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Flashcards in 1.6 Cell Division Deck (19)
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1

Define mitosis.

The division of the nucleus into two genetically identical daughter nuclei.

2

Of the following, which are duplicated: chromosomes, sister chromatids, centromeres.

Chromosomes and centromeres.

3

What are some instances when you expect to see cells in mitosis?

Embryonic development, growth, tissue repair, asexual reproduction

4

What two processes only occur during interphase?

-Each chromosome is converted from a single DNA molecule into two identical DNA molecules, called chromatids. -Protein synthesis

5

Label and annotate the cell cycle. What follows the A, B, C? 

A. G1: Cyclin D triggers cells to move from G0 to G1. In G1 cellular contents, apart from chromosomes, are duplicated. Cyclin E prepares the cell for DNA replication in S phase.

B. S: Cyclin D trigges cells to move from G1 to S. Cyclin E trigers Cyclin A to activate DNA replication inside the nucleus in S phase. Each of the chromosomes is then duplicated.

C. G2: Rapid cell growth and protein synthesis occur. Cyclin B promotes the assembly of the mitotic spindle and other tasks in the cytoplasm to prepare for mitosis.

After A, B, and C, mitosis and then cytokinesis occur.

6

How do the chromosomes fit into the nucleus?

-Chromosomes packaged into tiny structures by "condensation," which occurs during prophase.

-In condensation, DNA molecule is continuously coiled to make the chromosome shorter and wider, called supercoiling. Largely done by proteins called histones and some enzymes.

7

What is the purpose of histones?

To supercoil chromosomes during prophase.

8

Identify and outline this phase.

Prophase.

-Chromosomes become shorter and fatter by coiling.

-Nucleolus breaks down.

-Microtubules grow from structures called microtubule organizing centres [MTOC] to form a spindle-shaped array that links the poles of the cell.

-Nuclear membrane breaks down.

9

Identify and outline this phase. 

Metaphase.

-Microtubules attach to the ceontromeres of chromosomes. Centromeres attached to both poles. Put under tension to ensure attachment is correct. If correct, chromosomes stay on plate equator.

10

Identify and outline this phase.

Anaphase

-Each centromere divides, allowing sister chromatids to separate. Spindle microtubules pull them towards poles.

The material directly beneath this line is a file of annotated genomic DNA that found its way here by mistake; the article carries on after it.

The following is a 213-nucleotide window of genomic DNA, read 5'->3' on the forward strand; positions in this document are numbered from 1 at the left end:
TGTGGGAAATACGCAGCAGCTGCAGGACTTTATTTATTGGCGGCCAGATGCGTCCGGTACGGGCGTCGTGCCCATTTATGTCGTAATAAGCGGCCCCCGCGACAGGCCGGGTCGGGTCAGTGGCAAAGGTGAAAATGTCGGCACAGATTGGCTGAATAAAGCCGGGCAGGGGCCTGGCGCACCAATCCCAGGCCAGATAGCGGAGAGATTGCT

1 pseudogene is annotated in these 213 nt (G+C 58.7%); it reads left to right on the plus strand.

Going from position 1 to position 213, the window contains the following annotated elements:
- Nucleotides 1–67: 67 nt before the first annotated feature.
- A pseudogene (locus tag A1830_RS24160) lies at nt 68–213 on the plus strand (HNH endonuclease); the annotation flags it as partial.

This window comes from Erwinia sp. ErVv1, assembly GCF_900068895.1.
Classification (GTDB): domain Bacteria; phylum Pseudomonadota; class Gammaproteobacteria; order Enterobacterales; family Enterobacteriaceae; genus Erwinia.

-Sister chromatids guaranteed to move to opposite sides of the cell, ensuring two identical sister nuclei.

11

Identify and outline this phase. 

Telophase

-Chromatids have reached poles and are now called chromosomes.

-Chromosomes pulled into tighter group near MTOC and a nuclear membrane reforms around them.

-Chromosomes uncoil and a nucleolus is formed.

-Cell begins dividing, forming a cleavage furrow.

-Cells reenter interphase.

12

What is the formula for mitotic index?

(# cells in mitosis)/(total # cells)

13

Define cytokinesis.

The process of dividing the cytoplasm of the cell.

14

Outline cytokinesis in animals.

Plasma membrane puled inwards around the equator of the cell. A ring of contractile proteins at the equator do this, comprised of actin and myosin proteins. This causes the split.

 

15

Outline step 1  of cytokinesis in plants.

Vesicles moved to equator where they fuse to form tubular structures across equator. With more vesicles, these structures merge to form two layers of membranes across the whole of the equator, which develop into the plasma membranes of the two daughter cells and are connected to the existing membranes at the sides of the cell, completing division.

 

16

Outline step 2 of cytokinesis in plants.

Pectin and other substances are brought in by vesicles and deposited by exocytosis by the two new membranes. This forms the middle lamella that will link the new cell walls. Both daughter cells then bring cellulose to the equator and deposit it by exocytosis adjacent to the middle lamela. As a result, each cell builds its own cell wall adjacent to the equator.

17

What kind of macromolecule are cyclins?

Cyclins are a family of proteins formed by a long chain of amino acid residues.

18

How are cyclins involved in the control of the cell cycle? How do they work?

-Cyclins ensure tasks are performed at the correct time and that the cell only moves on to the next stage of the cycle when appropriate.

-Cyclins bind to enzymes called cyclin-dependent kinases (cdk). These kinases then become active and attach phosphate groups to other proteins to become active and carry out tasks specific to one of the phases of the cycle.

-Unless these cyclins reach a threshhold concentration, the cell does not progress to the next stage of the cell cyclin. Cyclins therefore control the cell cycle and ensure that cells divide when new cells are needed, but not at other times.

19

Define mutagen, oncogene, metastasis.

Mutagens: Agents that cause gene mutations which may cause cancer.

Oncogenes: The few genes that can become cancer-causing after mutating. In a normal cell, oncogenes are involved in the control of the cell cycle and cell division. This is why mutations in them can result in uncontrolled cell division and therefore tumor formation.

Metastasis: The movement of cells from a primary tumor to set up a secondary tumor in other parts of the body